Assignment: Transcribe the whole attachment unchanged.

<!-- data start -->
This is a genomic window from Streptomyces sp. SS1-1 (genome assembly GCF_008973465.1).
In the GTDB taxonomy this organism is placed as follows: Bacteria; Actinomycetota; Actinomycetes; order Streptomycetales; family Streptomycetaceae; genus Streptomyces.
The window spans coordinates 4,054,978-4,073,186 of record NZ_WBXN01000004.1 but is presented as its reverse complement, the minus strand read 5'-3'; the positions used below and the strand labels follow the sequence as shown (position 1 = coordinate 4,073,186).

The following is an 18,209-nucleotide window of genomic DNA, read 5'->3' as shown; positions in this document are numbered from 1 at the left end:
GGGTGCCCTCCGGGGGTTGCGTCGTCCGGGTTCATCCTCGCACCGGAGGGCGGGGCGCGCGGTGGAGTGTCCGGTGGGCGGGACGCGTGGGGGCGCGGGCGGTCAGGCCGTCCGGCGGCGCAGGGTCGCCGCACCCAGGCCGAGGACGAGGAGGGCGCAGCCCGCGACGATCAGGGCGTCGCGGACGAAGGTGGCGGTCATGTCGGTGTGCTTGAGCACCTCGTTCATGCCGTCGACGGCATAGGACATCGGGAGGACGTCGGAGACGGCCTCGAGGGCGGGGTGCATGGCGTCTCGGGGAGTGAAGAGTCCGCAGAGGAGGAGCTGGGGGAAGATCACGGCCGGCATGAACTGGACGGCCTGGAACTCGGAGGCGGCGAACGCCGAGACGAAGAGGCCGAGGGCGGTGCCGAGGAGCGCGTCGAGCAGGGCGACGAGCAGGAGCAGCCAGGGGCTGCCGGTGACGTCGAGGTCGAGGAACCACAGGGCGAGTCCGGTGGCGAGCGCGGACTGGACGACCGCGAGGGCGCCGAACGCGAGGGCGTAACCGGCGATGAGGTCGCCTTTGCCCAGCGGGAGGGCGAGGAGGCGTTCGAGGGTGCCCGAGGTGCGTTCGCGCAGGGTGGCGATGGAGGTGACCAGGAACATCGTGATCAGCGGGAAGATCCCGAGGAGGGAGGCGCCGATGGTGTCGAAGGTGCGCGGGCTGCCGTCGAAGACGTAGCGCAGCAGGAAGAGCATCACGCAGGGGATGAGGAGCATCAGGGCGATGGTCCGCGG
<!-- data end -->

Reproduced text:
This is a genomic window from Streptomyces sp. SS1-1 (genome assembly GCF_008973465.1).
In the GTDB taxonomy this organism is placed as follows: Bacteria; Actinomycetota; Actinomycetes; order Streptomycetales; family Streptomycetaceae; genus Streptomyces.
The window spans coordinates 4,054,978-4,073,186 of record NZ_WBXN01000004.1 but is presented as its reverse complement, the minus strand read 5'-3'; the positions used below and the strand labels follow the sequence as shown (position 1 = coordinate 4,073,186).

The following is an 18,209-nucleotide window of genomic DNA, read 5'->3' as shown; positions in this document are numbered from 1 at the left end:
GGGTGCCCTCCGGGGGTTGCGTCGTCCGGGTTCATCCTCGCACCGGAGGGCGGGGCGCGCGGTGGAGTGTCCGGTGGGCGGGACGCGTGGGGGCGCGGGCGGTCAGGCCGTCCGGCGGCGCAGGGTCGCCGCACCCAGGCCGAGGACGAGGAGGGCGCAGCCCGCGACGATCAGGGCGTCGCGGACGAAGGTGGCGGTCATGTCGGTGTGCTTGAGCACCTCGTTCATGCCGTCGACGGCATAGGACATCGGGAGGACGTCGGAGACGGCCTCGAGGGCGGGGTGCATGGCGTCTCGGGGAGTGAAGAGTCCGCAGAGGAGGAGCTGGGGGAAGATCACGGCCGGCATGAACTGGACGGCCTGGAACTCGGAGGCGGCGAACGCCGAGACGAAGAGGCCGAGGGCGGTGCCGAGGAGCGCGTCGAGCAGGGCGACGAGCAGGAGCAGCCAGGGGCTGCCGGTGACGTCGAGGTCGAGGAACCACAGGGCGAGTCCGGTGGCGAGCGCGGACTGGACGACCGCGAGGGCGCCGAACGCGAGGGCGTAACCGGCGATGAGGTCGCCTTTGCCCAGCGGGAGGGCGAGGAGGCGTTCGAGGGTGCCCGAGGTGCGTTCGCGCAGGGTGGCGATGGAGGTGACCAGGAACATCGTGATCAGCGGGAAGATCCCGAGGAGGGAGGCGCCGATGGTGTCGAAGGTGCGCGGGCTGCCGTCGAAGACGTAGCGCAGCAGGAAGAGCATCACGCAGGGGATGAGGAGCATCAGGGCGATGGTCCGCGG